California lawmakers revive debate over bill requiring tech platforms to pay for news


California lawmakers have revived legislation to charge online platforms for the news articles they publish, a proposal that stalled last year amid divisions within the journalism industry and intense opposition from Google and other tech companies.

New amendments published Monday to Assembly Bill 886 are meant to address concerns from small publishers and make the plan more similar to the way Canada charges platforms for distributing news content.

The bill, also known as the “California Journalism Preservation Act,” would require digital advertising giants to pay news outlets a fee when they sell advertising alongside news content. Publishers would have to use 70% of those funds to pay journalists in California.

The changes call for calculating payments based on the number of journalists a news outlet employs, similar to Canada’s model, rather than on how many impressions an article generates, as originally proposed. And they call for creating a fund that platforms pay into, which would distribute the money to news outlets. Google is paying $74 million annually into a fund for the news industry under the law that took effect last year in Canada.

“What we learned with the Canada version is that it’s possible, and that news is of value, it’s critical,” said Assemblymember Buffy Wicks (D-Oakland). “And that we should be doing everything we can to ensure that our publishers are compensated for the work that they’re providing.”

New amendments in Wicks’ bill also would give an additional boost to small publishers by making them eligible for funding beyond the per-journalist payout and allowing them more flexibility in how they spend the money they would receive under the program by dropping the portion they must spend paying journalists to 50%.

The bill is sponsored by the California News Publishers Assn., of which the Los Angeles Times is a member. Publishers argue that online search and social media platforms are harming the journalism business by gobbling up advertising revenue while publishing content they don’t pay for.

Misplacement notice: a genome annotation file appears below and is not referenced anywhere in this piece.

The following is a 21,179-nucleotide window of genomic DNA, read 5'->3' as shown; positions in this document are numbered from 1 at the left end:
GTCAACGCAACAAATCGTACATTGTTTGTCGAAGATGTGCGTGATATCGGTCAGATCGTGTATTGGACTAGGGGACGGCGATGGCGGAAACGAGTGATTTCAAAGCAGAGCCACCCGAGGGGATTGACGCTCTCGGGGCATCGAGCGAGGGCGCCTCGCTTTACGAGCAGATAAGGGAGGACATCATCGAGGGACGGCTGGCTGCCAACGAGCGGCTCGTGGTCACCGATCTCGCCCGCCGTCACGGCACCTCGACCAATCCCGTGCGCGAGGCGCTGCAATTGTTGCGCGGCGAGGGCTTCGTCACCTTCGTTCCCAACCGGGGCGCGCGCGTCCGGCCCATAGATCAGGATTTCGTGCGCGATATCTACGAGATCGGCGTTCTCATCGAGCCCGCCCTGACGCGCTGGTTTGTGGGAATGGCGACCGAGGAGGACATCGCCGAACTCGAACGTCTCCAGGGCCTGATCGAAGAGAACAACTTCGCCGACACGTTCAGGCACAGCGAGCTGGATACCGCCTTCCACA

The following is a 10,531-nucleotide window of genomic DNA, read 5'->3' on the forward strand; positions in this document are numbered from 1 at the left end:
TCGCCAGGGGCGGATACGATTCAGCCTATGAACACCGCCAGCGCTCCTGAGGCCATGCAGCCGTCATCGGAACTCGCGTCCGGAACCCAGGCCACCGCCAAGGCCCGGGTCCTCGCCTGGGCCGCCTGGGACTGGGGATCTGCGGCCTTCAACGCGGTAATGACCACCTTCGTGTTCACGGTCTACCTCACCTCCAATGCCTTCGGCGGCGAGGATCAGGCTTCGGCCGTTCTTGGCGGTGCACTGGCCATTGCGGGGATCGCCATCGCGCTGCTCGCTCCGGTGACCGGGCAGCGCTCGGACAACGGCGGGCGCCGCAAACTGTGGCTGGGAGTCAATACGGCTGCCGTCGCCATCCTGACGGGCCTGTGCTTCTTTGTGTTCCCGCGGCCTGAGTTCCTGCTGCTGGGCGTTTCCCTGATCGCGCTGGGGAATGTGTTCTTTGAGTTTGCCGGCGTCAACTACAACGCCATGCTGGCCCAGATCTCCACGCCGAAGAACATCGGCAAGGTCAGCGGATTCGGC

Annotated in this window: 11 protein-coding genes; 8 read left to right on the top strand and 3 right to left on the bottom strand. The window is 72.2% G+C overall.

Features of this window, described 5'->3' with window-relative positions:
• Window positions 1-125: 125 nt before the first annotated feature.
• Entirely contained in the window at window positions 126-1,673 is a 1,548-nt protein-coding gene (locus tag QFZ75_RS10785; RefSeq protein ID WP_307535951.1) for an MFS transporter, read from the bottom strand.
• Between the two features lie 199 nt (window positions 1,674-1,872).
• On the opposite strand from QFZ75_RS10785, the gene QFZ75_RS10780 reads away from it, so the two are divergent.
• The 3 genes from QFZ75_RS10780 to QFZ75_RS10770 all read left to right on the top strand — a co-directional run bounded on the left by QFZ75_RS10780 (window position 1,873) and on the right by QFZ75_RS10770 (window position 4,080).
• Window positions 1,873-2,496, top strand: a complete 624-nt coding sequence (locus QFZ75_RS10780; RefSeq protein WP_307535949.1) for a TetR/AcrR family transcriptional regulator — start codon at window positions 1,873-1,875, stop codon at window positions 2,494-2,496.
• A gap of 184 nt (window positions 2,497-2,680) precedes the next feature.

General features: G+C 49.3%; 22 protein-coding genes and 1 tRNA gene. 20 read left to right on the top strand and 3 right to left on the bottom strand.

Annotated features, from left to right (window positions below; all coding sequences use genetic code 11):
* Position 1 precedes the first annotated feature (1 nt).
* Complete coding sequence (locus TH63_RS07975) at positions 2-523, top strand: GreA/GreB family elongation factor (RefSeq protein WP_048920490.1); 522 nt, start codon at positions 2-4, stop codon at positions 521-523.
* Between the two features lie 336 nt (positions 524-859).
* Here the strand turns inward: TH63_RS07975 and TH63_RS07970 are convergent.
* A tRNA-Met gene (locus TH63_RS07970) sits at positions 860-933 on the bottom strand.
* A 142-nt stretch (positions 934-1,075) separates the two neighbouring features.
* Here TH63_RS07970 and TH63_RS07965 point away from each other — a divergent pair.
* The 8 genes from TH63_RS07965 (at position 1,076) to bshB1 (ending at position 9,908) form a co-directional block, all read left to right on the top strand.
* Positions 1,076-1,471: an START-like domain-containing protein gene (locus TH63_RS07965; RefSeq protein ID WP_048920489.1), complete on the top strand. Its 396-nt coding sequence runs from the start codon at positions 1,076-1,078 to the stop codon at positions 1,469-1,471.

The changes to the bill mark a key development since the bill was put on pause last year in the face of massive opposition from Google and other companies. Google argued the legislation would upend its business model and wrote in an April blog post that the bill “undermines news in California.” The search giant flexed its muscle against the bill earlier this year by removing links to California news sites from its search results for some users.

Google did not respond to an email seeking comment on the latest changes to the bill.

But the amendments are unlikely to be the final modifications. Lawmakers often ramp up negotiations on difficult issues as they approach the end of the legislative session in August. The bill is scheduled for a hearing on June 25 in the Senate Judiciary Committee, its next big hurdle.

State Sen. Tom Umberg (D-Orange), who chairs that committee, said he expects further changes as negotiations continue. He said he would like to see the bill pass but wants to make sure it strikes the right balance between what the news industry needs and what the tech platforms can pay for.

“I believe that we could screw this up so that we make it so expensive that the platforms don’t carry [journalism] content,” Umberg said. “That would be catastrophic. So I don’t know where we hit that sweet spot.”

A separate bill seeking to aid the journalism industry would impose a new tax on Amazon, Meta and Google for the data they take from users and pump the money from this “data extraction mitigation fee” into news organizations by giving them a tax credit for employing full-time journalists.

As a tax measure, Senate Bill 1327 would require approval from two-thirds of the Legislature and presents a political challenge in an election year. Nonetheless, state Sen. Steve Glazer (D-Orinda) said his bill is compatible with Wicks’ legislation, and he remains hopeful lawmakers can find a way to help the journalism industry.

“I continue to have many conversations with her and others about how we have to solve the problem,” Glazer said. “There’s lots of ways to try to go at it.”



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